Education Requirements

In order to obtain a real estate broker’s license in Colorado, you’ll need to follow several steps (each of which are outlined on the state’s Department of Regulatory Agencies website).

To start this process, the state recommends that license applicants determine which of their education requirements applies to their position. While former brokers and reciprocity brokers (that is, brokers that hold a license in a different US state) are required to meet lower thresholds, new licensees are required to complete 168 total hours of education in this field. Most applicants meet this requirement by completing a degree in property management from an accredited university.

After providing the state with proof of your education qualifications, you’ll be required to take the state’s “Real Estate Broker’s Exam.” These tests are administered through a third-party vendor, who in turn require applicants to schedule their own examination date and time.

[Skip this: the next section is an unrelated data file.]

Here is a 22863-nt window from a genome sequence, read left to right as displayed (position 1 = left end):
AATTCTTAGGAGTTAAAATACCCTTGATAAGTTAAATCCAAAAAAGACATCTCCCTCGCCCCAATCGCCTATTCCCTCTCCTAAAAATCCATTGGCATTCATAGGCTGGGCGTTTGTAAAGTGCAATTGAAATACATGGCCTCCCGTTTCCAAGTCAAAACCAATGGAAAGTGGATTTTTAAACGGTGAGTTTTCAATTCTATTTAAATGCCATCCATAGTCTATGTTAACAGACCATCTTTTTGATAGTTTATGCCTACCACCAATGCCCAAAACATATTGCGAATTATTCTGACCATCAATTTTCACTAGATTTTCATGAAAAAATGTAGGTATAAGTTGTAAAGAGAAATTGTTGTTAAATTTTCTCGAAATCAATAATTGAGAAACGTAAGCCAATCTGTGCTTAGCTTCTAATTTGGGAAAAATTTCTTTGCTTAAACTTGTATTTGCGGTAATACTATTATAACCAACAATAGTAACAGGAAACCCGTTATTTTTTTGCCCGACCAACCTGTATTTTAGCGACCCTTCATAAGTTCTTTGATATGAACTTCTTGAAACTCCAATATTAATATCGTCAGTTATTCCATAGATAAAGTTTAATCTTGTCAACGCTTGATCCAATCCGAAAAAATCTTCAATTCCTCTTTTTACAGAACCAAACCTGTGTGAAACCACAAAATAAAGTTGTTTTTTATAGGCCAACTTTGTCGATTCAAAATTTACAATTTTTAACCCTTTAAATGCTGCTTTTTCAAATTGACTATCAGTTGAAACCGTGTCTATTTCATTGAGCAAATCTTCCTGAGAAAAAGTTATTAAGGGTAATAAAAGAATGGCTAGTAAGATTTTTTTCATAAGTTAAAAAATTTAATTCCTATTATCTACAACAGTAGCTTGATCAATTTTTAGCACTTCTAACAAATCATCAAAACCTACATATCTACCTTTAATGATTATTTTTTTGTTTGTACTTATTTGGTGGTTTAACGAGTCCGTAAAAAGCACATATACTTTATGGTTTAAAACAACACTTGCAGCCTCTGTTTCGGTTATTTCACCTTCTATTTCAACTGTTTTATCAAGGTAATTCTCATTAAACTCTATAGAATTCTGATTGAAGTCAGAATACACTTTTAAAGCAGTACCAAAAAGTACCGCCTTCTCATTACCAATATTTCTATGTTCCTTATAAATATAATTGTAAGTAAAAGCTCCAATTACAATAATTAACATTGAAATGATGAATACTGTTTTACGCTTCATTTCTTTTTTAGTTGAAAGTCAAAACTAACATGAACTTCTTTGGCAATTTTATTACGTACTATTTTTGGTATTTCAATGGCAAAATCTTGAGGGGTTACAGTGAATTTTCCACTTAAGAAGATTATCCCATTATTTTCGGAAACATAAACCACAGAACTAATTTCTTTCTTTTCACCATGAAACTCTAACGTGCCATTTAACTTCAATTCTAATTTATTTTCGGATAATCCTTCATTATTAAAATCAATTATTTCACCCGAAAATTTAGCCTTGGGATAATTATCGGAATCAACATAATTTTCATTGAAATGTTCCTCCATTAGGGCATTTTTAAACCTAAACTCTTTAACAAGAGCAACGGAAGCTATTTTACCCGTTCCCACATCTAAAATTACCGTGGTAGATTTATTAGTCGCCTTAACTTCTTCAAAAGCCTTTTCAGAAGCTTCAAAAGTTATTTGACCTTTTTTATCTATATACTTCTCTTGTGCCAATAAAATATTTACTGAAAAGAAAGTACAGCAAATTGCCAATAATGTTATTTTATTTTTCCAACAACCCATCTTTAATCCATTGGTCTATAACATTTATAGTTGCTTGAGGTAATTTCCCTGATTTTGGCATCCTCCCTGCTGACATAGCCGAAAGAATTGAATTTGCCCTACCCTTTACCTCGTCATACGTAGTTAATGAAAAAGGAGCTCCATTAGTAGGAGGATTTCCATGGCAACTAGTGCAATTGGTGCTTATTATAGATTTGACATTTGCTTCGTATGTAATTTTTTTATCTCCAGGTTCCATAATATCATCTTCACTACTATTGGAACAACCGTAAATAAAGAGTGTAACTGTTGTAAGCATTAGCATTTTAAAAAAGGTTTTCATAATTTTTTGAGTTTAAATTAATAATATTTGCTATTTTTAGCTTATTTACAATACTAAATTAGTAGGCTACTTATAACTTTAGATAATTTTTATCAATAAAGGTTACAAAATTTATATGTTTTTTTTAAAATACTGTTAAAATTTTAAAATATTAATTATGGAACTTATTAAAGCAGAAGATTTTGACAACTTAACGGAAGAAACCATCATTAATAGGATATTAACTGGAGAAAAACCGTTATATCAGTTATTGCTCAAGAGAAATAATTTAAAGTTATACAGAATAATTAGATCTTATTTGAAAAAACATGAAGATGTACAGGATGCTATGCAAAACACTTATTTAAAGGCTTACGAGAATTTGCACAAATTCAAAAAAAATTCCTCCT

Background Check Requirements

Once your broker’s exam is completed, you’ll be required to submit for a fingerprint-based criminal history background check. While this can be accomplished through several vendors, the state will not automatically pass along a copy of the background check results (unless the applicant requests such actions be taken).

Applicants who wish to dispute any part of their background check results may do so, however.

Insurance Requirements

Finally, to complete the process of being fully certified to receive a Coloradan real estate broker’s license, a prospective applicant will need to provide proof that they presently possess qualifying (real estate broker’s insurance). Among other policy requirements, qualifying insurance policies on this front must include E&O (error and omission) coverage, at the very least.

Once you have completed all of the steps listed above (for education, background checks, and insurance) you will be able to complete the online application for a Coloradan real estate broker’s license on the state’s Department of Regulator Agencies website.